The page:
An event held in Ballinamallard at the end of last year brought together local artists and writers living in Fermanagh to mark works created during the Covid-19 pandemic.

Funded by Community Arts Partnership, ‘BOXOPERA’ manifested the claustrophobia of the pandemic through the writings and paintings of local people; reflecting on a time of being corralled into small spaces where only imagination and creativity offered entry into wider vistas.

The name of the installation was inspired by Benedict Kiely’s book, ‘Proxopera’, set amidst The Troubles, in which the main character himself in a situation which is antagonistic to all he believes in.

Held at The Mill, Ballinamallard in a concrete building – with the sides open to the stark December elements – the artists’ work was presented in black and white, displayed within four wooden box frames.

In the centre of three of the boxes was an etching of a bird’s nest, representing the notion of home. The fourth box had no nest. Nests are both fragile and resilient – withstanding storms, winds, and rain – yet in a moment they can be destroyed.

The top box, which had no nest, reminded attendees that not everyone had a home in which to hunker down.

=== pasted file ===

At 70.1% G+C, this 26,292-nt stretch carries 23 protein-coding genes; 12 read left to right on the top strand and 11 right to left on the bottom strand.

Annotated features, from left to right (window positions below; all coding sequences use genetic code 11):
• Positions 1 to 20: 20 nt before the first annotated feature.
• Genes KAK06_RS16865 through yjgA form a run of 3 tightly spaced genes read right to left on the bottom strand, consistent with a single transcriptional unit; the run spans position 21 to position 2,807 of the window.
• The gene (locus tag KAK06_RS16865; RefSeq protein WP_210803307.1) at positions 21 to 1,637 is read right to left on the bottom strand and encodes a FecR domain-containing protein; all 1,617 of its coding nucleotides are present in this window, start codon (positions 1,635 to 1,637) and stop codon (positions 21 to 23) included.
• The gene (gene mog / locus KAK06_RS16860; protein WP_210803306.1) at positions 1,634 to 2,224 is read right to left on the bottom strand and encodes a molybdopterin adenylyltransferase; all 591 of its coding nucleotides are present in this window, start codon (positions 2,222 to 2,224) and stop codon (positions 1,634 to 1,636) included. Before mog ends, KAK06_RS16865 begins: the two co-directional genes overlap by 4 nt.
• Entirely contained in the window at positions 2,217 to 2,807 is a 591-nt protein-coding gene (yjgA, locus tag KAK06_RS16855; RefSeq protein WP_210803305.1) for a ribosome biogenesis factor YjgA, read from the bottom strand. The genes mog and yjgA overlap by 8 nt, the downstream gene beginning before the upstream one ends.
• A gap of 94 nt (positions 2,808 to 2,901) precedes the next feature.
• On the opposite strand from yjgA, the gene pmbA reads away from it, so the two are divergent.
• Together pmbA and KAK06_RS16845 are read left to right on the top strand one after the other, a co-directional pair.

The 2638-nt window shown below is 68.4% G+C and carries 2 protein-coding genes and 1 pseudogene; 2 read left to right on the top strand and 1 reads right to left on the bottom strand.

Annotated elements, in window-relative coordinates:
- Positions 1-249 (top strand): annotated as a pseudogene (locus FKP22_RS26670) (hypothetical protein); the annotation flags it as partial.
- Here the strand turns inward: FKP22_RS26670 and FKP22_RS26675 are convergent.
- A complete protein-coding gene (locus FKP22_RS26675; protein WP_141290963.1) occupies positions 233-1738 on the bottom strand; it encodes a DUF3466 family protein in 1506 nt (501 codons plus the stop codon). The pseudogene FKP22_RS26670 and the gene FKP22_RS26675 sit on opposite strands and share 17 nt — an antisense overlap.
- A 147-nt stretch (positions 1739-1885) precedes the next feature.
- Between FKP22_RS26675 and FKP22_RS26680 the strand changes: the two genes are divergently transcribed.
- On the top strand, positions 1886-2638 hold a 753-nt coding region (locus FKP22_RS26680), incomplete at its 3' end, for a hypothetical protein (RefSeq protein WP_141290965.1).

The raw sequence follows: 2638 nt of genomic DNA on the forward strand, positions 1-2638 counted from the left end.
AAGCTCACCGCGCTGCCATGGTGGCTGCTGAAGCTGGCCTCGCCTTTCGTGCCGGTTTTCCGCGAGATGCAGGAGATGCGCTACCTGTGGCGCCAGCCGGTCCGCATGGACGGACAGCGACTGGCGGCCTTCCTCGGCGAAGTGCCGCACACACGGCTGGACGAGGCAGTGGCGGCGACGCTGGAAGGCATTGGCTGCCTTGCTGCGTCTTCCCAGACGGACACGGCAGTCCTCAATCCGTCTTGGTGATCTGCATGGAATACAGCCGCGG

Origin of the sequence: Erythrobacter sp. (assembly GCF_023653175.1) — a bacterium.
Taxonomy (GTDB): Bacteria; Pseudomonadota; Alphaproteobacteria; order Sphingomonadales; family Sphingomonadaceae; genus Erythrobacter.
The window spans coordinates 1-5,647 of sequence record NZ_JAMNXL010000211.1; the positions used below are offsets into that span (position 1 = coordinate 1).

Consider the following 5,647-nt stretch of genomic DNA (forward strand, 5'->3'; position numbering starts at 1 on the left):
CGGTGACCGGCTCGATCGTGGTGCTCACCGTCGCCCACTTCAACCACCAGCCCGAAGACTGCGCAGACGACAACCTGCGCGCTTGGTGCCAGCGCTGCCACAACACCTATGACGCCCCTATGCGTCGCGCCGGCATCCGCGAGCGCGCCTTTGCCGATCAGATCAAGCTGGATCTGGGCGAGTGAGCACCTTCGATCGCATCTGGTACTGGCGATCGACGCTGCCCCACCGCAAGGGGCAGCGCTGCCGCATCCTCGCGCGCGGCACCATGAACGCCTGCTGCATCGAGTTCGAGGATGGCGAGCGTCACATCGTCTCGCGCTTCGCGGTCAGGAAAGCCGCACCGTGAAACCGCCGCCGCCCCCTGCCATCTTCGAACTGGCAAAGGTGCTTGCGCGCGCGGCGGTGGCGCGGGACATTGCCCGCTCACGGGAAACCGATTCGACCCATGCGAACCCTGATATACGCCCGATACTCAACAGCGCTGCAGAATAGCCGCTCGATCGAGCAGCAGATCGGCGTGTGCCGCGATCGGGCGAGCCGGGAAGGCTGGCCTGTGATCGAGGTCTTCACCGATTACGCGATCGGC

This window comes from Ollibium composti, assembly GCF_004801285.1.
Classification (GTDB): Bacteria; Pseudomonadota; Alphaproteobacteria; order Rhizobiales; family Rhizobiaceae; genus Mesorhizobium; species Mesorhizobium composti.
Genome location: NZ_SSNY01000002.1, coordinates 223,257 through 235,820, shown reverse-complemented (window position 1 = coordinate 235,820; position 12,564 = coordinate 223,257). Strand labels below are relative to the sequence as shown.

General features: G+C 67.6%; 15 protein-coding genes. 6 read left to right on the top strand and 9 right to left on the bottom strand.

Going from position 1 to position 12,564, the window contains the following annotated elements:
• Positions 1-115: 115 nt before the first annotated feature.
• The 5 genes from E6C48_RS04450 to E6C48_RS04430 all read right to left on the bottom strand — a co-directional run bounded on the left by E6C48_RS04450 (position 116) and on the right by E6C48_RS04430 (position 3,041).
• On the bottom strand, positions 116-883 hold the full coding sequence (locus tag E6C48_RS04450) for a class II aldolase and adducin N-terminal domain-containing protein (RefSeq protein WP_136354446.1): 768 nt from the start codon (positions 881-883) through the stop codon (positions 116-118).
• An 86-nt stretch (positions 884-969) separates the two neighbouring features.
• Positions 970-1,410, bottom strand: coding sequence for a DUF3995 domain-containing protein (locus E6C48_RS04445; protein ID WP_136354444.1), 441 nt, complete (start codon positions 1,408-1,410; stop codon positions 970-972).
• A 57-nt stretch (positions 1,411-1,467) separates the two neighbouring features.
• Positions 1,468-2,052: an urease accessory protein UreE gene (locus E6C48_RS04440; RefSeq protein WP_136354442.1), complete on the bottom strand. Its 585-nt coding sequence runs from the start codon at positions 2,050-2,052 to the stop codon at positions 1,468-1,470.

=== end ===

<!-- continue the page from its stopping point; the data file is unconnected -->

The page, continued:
Four pieces of writing were suspended inside each box by fine fishing line, suggesting how, during the pandemic, many people felt that time was suspended or that they were suspended in time.

In one of the boxes was an image of a fox, implying that predators too had gone to ground, and that not all homes were safe. The original full-colour painting of the fox was on display in a space apart from the installation.

BOXOPERA started as an installation, but as the artists read and performed their work – their voices rising above the winds – it became a moving performance.

The 16 pieces of writing and the drawings are going to be published in book form, with organisers noting several expressions of interest to exhibit BOXOPERA in other locations.